Most of my photography in Newfoundland was done within a few meters of the sea. I rediscovered there some of the rock and water themes I’ve pursued closer to home, though with important differences. For example, rocks are more likely shaped by the surf, and are as often wet as dry. New waterfalls are born every time a wave rides over a rock in the tidal zone. But the most interesting difference was the presence of living subjects at the rock/water interface, and of these, my favorite was seaweed.
Mist rolls over what had been brightness,
I saw a dirty rear window adorned with the commonplace admonition: “WASH ME”. The glass had a general roundedness reminiscent of an old television screen. Such a screen, if dusty, would be adorned with “WATCH ME”.
I dislike this kind of thinking because it demands action. In this case not so bad as I have discovered the joys of plastic and could imagine something in that medium.
Finding an old television or crt and smearing it ala Robert Rauschenberg could maybe work, but the product would be an orphan without a context. Going Oldenburg might be better. Many of his signature works have involved a process of simplification that can catch the essential syntax of a design while allowing it to serve as a support for superimposed meanings. In this case I needed to find a way to say “TV” in an elementary way, allowing the message to be comfortably introduced.
My first impulse has been to create the outline of a tv screen in smoky lucite and to bend it into an affixed curvature, set against a background plaque, appropriately shaped and painted. Fortunately, the television screen is a deeply ingrained shape, and announces itself with no outside aid. The ‘cabinet’ might be a simple rectangle showing a little more at the bottom than the top, implying the presence of knobs and buttons. Another usable is the allowance given by the continuing depiction of older technology, like steam locomotives, in the media. Coors drives its cold refreshment choo-choo through town on steam, not diesel electric.
We’ve speculated here, there and elsewhere about the subliminal power of mental structures, such as the face-recognizing fusiform gyrus, to influence our perception of art and other visual experiences. So I was interested to see an article on the topic in the Toronto Globe and Mail (original story from Agence France-Presse), which was left at the hotel room on my last day in Newfoundland. It reports a study by Karl Grammer of the University of Vienna on how we react to cars on the basis of their “facial” characteristics.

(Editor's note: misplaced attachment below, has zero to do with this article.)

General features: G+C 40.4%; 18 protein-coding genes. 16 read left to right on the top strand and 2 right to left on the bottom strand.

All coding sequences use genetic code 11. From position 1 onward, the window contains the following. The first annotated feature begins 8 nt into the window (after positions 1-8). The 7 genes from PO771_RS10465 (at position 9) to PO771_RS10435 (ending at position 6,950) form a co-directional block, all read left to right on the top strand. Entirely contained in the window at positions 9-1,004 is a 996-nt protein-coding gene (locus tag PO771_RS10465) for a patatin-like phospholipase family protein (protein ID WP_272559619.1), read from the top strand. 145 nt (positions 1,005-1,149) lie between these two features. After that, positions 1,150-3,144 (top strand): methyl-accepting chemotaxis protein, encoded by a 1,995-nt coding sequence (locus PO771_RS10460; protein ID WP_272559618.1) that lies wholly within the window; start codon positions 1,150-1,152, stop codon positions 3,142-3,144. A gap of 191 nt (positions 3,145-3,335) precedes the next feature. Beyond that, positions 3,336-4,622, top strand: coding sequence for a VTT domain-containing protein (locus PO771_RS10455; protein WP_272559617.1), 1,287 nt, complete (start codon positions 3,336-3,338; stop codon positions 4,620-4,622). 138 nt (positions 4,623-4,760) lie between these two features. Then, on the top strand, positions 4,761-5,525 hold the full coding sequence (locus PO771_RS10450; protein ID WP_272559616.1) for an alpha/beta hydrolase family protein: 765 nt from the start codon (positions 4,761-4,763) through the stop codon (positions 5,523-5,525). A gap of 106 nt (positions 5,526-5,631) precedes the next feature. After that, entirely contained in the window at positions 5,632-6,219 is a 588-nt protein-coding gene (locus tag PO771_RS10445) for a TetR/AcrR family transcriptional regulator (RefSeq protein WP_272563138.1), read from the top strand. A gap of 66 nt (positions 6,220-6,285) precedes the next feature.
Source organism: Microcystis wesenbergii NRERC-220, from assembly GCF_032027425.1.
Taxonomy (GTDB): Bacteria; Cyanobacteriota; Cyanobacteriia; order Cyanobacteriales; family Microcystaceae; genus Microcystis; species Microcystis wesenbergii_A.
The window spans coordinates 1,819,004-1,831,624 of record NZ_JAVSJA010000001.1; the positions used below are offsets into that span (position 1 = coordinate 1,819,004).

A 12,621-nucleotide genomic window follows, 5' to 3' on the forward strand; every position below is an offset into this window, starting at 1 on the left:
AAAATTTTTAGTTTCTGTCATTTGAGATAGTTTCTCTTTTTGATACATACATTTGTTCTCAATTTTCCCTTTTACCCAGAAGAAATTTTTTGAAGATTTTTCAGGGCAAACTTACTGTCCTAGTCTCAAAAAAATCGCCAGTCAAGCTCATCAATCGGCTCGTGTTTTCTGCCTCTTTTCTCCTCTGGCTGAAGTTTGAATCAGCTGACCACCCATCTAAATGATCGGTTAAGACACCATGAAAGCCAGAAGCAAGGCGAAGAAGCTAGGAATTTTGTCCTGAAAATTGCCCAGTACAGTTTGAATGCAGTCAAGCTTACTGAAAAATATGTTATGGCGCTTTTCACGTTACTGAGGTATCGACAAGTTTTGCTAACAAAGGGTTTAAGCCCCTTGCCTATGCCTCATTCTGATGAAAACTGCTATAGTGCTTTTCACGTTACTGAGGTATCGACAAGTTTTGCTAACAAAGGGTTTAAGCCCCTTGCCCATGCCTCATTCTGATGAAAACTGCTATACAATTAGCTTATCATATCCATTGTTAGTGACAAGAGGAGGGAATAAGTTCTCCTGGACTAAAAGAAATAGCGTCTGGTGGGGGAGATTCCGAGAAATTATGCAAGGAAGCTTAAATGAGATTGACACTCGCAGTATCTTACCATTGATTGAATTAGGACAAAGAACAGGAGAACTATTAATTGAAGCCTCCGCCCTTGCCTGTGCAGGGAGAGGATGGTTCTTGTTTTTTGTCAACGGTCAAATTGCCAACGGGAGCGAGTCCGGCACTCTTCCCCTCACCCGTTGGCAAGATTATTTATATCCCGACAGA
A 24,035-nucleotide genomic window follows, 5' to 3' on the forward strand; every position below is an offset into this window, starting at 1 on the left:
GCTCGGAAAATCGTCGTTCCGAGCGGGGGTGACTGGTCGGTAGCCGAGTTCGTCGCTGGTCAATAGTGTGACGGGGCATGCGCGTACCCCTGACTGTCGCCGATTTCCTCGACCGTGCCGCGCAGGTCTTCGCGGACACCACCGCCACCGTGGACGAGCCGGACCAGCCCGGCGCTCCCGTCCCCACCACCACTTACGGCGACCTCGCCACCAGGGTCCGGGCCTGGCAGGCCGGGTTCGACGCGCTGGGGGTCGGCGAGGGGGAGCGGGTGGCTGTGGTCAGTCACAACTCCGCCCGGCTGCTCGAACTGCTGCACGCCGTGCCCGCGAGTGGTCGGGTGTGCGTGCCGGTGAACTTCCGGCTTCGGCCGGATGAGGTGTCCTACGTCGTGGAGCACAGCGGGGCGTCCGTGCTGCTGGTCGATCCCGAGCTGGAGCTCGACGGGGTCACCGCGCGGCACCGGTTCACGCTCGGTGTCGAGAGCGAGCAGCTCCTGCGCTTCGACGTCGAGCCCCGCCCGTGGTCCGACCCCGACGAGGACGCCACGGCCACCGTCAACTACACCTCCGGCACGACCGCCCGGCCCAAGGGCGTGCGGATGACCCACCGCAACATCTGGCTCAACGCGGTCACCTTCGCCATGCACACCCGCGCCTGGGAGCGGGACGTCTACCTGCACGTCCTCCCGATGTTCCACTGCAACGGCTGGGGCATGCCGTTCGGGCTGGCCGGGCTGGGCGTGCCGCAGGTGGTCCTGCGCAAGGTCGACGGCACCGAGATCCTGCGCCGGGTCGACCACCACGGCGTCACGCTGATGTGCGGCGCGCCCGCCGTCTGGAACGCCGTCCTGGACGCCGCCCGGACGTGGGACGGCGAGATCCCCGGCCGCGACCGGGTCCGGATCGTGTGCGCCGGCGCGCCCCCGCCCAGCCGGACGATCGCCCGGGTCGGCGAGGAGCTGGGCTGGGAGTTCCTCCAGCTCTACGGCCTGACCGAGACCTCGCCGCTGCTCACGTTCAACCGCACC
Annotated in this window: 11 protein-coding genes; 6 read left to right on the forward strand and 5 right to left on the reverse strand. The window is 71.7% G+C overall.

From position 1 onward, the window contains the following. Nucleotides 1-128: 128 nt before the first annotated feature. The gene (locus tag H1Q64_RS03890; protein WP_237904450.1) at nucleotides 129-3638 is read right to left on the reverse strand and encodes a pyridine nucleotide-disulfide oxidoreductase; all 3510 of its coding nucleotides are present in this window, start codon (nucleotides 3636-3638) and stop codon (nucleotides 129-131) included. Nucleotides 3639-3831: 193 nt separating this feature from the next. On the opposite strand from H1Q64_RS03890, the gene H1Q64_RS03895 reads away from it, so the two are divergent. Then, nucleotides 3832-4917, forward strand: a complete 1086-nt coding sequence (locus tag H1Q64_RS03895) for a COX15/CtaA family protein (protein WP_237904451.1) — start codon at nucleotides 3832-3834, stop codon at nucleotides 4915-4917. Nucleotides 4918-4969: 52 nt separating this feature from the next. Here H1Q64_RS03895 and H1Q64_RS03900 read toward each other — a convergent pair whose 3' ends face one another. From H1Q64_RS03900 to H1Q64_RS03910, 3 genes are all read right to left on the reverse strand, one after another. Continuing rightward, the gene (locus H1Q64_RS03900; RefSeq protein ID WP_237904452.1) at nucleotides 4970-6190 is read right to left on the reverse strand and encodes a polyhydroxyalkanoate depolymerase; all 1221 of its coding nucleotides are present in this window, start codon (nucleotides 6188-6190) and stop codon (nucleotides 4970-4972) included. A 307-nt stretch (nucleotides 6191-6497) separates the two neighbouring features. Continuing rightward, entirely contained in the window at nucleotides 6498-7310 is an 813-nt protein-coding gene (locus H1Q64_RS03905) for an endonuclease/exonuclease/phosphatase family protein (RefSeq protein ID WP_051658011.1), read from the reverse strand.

In the early morning, a fine mist often lies over water and land.
My friend and neighbor John Johnson captured fishermen on a Michigan Lake.
Lines, patterns and lighting prompted photographing and photoshopping this image.
A number of my projects appear to have few if any parallels or antecedents – or so it seems. I’ve been watching for other manifestations of the chain concept, for example, without success. This may satisfy a need to be original , but it leaves me wondering about the quality and quantity of my research. My situation may be out in left field, but I’m sure that there are many who, laboring with their notions and inspirations, are curious about where they stand.
So one’s first thought is the internet. Set up a site where an artist can put up a clear image of his or her work and ask: Of what or who does this remind you? Criticism would not be solicited, only placement in a larger context.
Here’s another example of one of my x-shape compositions. There has got to be a million of them out there, all unknown to me. Do I really want to find out about someone else doing the same or similar thing? No. Do I need to find out? Definitely yes.
You will have thoughts about this. I would not be surprised to find that many such sites already exist. But, indeed, is this worth doing?